Few longitudinal and prospective studies have been conducted with relatives of patients with ALS with the perspective to describe individual QoL (iQoL; Gauthier et al., Reference Gauthier, Vignola and Calvo2007; Roach et al., Reference Roach, Averill and Segerstrom2009; Olsson et al., Reference Olsson, Markhede and Strang2010), and none, to our knowledge, with relatives of newly diagnosed patients with ALS and over time. This present study aims to describe iQoL from diagnosis and throughout disease progression among relatives of patients with ALS and to evaluate if iQoL correlates with the patient's physical function or the relatives’ own psychological well-being.
This was a prospective, longitudinal, and descriptive study.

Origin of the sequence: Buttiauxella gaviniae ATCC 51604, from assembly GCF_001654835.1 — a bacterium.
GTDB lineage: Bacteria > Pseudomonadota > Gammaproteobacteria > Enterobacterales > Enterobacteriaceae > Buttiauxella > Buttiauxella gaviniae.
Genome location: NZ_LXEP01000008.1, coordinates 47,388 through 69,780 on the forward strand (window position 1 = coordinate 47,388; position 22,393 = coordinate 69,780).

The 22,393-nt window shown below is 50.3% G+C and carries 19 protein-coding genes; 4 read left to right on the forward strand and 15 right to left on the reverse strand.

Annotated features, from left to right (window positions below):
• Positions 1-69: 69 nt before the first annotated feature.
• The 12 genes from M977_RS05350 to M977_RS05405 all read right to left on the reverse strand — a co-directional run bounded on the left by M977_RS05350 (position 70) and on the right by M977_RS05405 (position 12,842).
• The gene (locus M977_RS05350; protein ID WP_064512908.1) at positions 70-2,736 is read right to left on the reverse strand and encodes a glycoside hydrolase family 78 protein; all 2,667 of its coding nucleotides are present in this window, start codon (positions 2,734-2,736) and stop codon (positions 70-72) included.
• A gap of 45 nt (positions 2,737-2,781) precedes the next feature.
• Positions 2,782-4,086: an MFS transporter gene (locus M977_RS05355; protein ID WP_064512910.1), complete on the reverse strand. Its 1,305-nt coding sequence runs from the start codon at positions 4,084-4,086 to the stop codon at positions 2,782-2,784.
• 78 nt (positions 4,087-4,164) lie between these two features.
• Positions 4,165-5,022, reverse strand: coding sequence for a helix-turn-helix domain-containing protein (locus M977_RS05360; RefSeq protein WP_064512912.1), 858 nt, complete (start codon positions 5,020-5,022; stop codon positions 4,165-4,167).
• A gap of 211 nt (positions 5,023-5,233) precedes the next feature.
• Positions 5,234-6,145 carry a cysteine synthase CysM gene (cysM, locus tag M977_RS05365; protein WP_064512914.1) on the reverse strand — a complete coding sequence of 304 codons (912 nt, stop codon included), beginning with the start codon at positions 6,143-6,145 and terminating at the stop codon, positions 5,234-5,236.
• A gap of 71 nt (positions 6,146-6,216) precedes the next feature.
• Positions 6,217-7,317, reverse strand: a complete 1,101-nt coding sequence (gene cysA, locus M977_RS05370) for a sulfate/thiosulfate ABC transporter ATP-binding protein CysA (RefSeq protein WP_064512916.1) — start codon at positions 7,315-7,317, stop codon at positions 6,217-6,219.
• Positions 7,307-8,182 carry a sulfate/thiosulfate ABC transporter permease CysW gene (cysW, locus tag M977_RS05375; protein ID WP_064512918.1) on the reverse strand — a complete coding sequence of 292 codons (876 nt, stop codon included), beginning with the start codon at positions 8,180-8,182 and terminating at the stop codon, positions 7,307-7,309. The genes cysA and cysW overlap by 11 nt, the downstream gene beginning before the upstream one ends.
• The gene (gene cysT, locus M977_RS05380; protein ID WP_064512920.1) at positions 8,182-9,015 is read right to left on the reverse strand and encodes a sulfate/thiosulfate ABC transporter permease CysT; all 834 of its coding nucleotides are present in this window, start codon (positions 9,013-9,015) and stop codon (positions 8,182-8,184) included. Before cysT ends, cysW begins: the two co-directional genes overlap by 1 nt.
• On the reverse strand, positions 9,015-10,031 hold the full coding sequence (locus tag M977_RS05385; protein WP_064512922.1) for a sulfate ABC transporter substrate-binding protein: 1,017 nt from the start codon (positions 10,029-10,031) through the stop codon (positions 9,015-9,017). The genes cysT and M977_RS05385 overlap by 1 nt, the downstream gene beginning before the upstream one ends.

Relatives of patients with probable or definite ALS, according to the El-Escorial WFN revised criteria (Brooks et al., Reference Brooks, Miller and Swash2000), who were treated by the ALS teams at three separate hospitals in Sweden, were asked to participate in the study. Inclusion criteria were being older than 18 years of age and understanding and being able to express themselves in the Swedish language. This is part of a longitudinal study with 36 patients who had been newly diagnosed with ALS (Jakobsson Larsson et al., Reference Jakobsson Larsson, Ozanne and Nordin2017); three of the patients could not identify a relative to participate in the study. A total of 33 relatives were included at the start of the study.
Data collection was performed using questionnaires and a semi-structured interview instrument. The data collection started 1–3 months after the patient was diagnosed with ALS and continued for a period of 2 years with the purpose of evaluating iQoL over time. After having given written informed consent, the relatives answered the questionnaires and the semi-structured interview were performed by the first author (BJL) during home visits or by telephone. The patient's physical function was evaluated at the same time point as the interviews.